The common core

The words “common core” are being somewhat villainized in educational circles these days. And sadly, I think it’s justifiable.

Wikipedia defines the common core as:

The Common Core State Standards Initiative is an education initiative in the United States that details what K-12 students should know in English language arts and mathematics at the end of each grade. The initiative is sponsored by the National Governors Association (NGA) and the Council of Chief State School Officers(CCSSO) and seeks to establish consistent education standards across the states as well as ensure that students graduating from high school are prepared to enter credit-bearing courses at two- or four-year college programs or enter the workforce.[1]

It makes sense to have standards. It makes sense to measure against these standards. It makes particular sense to have a common standard for ELA and math. But. How is this really manifesting itself in education today?

Have a look at this video where comedian Louis CK speaks to the common core in an appearance on David Letterman:

http://www.mediaite.com/tv/louis-c-k-continues-going-after-common-core-on-letterman/

It’s funny, and it’s not. Louis CK also posted a number of pics of the homework his kids are doing. Check them out here:

http://www.mediaite.com/online/comedian-louis-c-k-goes-off-on-common-core/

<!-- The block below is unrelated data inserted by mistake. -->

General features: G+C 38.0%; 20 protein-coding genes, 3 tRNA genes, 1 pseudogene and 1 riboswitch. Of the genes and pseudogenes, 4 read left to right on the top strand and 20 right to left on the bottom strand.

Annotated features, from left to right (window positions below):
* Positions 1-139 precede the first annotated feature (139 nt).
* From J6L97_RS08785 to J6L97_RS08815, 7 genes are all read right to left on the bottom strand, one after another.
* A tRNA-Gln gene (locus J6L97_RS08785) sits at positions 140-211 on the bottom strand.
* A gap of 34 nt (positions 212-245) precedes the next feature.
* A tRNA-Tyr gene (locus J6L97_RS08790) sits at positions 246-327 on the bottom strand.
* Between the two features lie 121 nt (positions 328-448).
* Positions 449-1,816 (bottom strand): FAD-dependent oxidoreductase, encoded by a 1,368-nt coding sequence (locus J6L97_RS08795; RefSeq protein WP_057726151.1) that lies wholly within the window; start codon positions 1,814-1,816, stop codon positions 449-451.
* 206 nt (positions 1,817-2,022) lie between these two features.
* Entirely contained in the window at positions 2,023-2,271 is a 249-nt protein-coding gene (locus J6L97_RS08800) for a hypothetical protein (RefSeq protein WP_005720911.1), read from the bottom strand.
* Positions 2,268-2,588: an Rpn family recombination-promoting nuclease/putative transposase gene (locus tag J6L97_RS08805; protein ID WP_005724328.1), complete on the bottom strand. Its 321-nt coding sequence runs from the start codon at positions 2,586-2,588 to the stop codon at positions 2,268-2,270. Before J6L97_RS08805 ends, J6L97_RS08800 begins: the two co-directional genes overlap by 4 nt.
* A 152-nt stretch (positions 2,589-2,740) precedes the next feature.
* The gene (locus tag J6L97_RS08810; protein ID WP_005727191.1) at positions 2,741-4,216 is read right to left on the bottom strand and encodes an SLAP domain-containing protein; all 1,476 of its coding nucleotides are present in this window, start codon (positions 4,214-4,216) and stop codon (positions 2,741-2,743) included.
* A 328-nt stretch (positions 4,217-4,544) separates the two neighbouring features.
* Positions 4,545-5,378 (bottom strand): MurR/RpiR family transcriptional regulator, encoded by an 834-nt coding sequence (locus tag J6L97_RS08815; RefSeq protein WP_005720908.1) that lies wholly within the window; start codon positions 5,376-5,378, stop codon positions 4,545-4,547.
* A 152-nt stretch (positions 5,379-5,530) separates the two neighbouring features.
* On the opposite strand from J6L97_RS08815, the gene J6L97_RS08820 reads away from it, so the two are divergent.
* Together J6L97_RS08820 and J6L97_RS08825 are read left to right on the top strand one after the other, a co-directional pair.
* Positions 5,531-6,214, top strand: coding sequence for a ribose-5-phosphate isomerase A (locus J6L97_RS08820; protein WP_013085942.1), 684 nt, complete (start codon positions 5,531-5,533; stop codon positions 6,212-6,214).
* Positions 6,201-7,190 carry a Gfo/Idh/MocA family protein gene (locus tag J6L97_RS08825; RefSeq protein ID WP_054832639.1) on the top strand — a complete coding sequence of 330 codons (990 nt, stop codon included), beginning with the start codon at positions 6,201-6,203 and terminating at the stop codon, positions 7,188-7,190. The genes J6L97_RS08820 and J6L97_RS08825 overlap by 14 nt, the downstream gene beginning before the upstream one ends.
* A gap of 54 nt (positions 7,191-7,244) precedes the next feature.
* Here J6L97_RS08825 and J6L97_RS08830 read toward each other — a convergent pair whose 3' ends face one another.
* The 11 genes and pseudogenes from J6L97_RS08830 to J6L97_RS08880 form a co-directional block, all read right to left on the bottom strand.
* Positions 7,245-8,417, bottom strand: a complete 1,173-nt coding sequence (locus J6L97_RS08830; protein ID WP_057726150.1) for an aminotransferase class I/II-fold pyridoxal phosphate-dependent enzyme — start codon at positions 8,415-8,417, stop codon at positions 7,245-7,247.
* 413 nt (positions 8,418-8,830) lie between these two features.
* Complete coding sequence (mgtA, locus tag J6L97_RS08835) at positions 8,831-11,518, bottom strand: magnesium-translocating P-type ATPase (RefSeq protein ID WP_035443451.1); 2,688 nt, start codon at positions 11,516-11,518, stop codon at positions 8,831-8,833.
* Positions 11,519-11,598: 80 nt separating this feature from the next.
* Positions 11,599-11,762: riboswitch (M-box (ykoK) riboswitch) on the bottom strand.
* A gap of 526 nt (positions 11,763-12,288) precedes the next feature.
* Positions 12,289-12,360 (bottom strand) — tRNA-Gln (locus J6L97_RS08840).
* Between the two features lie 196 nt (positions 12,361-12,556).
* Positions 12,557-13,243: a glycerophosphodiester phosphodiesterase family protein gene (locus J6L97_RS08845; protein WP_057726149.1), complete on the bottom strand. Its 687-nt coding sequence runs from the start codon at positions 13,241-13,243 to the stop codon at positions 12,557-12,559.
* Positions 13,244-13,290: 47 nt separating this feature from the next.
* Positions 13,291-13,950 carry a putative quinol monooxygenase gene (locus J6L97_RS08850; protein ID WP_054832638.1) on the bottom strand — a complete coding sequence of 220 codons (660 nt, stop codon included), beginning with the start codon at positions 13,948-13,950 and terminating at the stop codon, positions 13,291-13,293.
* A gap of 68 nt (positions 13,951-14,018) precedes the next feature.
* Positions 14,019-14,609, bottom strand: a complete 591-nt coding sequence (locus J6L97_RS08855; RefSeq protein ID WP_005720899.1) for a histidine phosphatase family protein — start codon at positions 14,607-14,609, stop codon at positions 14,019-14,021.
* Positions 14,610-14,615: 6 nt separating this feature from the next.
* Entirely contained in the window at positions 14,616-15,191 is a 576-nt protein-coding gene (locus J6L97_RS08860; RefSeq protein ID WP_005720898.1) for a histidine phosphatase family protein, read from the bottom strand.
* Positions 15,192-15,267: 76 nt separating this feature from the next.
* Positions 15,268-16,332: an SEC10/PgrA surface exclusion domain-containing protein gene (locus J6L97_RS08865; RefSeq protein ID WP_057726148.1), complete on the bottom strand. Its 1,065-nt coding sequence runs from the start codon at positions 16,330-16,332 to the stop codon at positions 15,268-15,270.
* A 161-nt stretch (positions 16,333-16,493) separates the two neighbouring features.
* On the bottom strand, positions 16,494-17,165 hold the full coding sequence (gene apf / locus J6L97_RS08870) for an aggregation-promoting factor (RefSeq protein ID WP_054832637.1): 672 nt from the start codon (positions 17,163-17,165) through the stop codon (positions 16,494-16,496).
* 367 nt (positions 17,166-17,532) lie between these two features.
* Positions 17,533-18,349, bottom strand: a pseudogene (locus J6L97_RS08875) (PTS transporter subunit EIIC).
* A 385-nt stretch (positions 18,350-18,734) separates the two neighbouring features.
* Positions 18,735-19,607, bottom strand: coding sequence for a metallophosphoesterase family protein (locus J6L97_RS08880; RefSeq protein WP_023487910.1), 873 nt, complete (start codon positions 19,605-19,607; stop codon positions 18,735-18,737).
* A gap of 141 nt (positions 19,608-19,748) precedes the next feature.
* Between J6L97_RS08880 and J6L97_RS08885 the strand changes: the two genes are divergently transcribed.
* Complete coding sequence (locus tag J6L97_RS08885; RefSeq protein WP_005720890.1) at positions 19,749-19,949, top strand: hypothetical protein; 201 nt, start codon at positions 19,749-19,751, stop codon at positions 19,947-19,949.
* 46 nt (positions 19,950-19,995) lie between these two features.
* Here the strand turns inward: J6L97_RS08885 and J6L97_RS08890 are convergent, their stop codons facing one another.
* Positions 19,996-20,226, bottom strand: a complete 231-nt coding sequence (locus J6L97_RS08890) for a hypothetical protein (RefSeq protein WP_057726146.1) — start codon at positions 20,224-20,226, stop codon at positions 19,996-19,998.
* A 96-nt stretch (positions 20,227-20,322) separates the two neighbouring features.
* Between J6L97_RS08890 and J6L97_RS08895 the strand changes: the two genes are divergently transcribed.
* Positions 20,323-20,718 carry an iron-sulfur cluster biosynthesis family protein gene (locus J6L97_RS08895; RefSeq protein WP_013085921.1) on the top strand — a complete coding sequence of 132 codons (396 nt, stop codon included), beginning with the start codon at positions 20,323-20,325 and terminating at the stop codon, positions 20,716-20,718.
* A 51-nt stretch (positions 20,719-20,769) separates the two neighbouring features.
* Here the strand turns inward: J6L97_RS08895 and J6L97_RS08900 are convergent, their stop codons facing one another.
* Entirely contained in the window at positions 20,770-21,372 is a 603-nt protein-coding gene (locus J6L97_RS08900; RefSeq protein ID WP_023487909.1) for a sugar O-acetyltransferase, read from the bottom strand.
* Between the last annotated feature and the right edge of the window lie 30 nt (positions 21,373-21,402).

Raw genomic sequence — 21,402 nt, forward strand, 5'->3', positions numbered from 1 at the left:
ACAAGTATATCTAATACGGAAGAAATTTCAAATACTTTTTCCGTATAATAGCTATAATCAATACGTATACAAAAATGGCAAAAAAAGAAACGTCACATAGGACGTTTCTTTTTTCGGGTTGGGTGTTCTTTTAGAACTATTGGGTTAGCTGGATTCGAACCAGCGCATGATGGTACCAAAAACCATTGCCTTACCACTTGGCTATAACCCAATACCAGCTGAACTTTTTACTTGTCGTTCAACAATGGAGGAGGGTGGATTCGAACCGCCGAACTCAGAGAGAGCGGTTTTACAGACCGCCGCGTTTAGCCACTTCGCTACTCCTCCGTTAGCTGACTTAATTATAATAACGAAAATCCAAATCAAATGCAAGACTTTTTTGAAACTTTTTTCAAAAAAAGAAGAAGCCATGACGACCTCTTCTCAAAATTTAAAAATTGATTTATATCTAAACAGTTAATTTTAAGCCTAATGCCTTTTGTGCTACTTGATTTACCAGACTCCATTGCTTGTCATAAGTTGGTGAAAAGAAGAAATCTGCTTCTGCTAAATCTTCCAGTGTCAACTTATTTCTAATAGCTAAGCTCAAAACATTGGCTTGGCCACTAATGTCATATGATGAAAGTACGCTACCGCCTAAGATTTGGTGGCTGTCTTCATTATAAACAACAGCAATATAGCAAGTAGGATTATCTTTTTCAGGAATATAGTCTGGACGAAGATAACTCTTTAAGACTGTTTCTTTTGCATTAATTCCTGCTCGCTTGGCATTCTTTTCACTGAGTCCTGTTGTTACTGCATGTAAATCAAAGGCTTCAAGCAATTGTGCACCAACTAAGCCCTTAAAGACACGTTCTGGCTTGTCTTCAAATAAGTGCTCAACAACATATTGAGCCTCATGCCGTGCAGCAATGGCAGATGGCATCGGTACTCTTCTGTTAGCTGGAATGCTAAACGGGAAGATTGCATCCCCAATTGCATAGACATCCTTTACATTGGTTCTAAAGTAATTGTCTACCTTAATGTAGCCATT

One tweet in particular kinda sums it up:

My kids used to love math. Now it makes them cry. Thanks standardized testing and common core!

We really have to be careful as education continues to evolve. Standards are good. Assessment is good.  But…  it’s easy to see how quickly it can all go off the rails.

There’s an election coming in school boards across the province of Quebec. Education matters. And like it or not, school boards and their Councils of Commissioners have a key role to play. Make sure you are electing the people you think will support positive educational leadership; people who can support a real vision of 21st century learning and the people who understand that they are accountable to the public at large. It’s important to get out and vote.

Truly,

Steve

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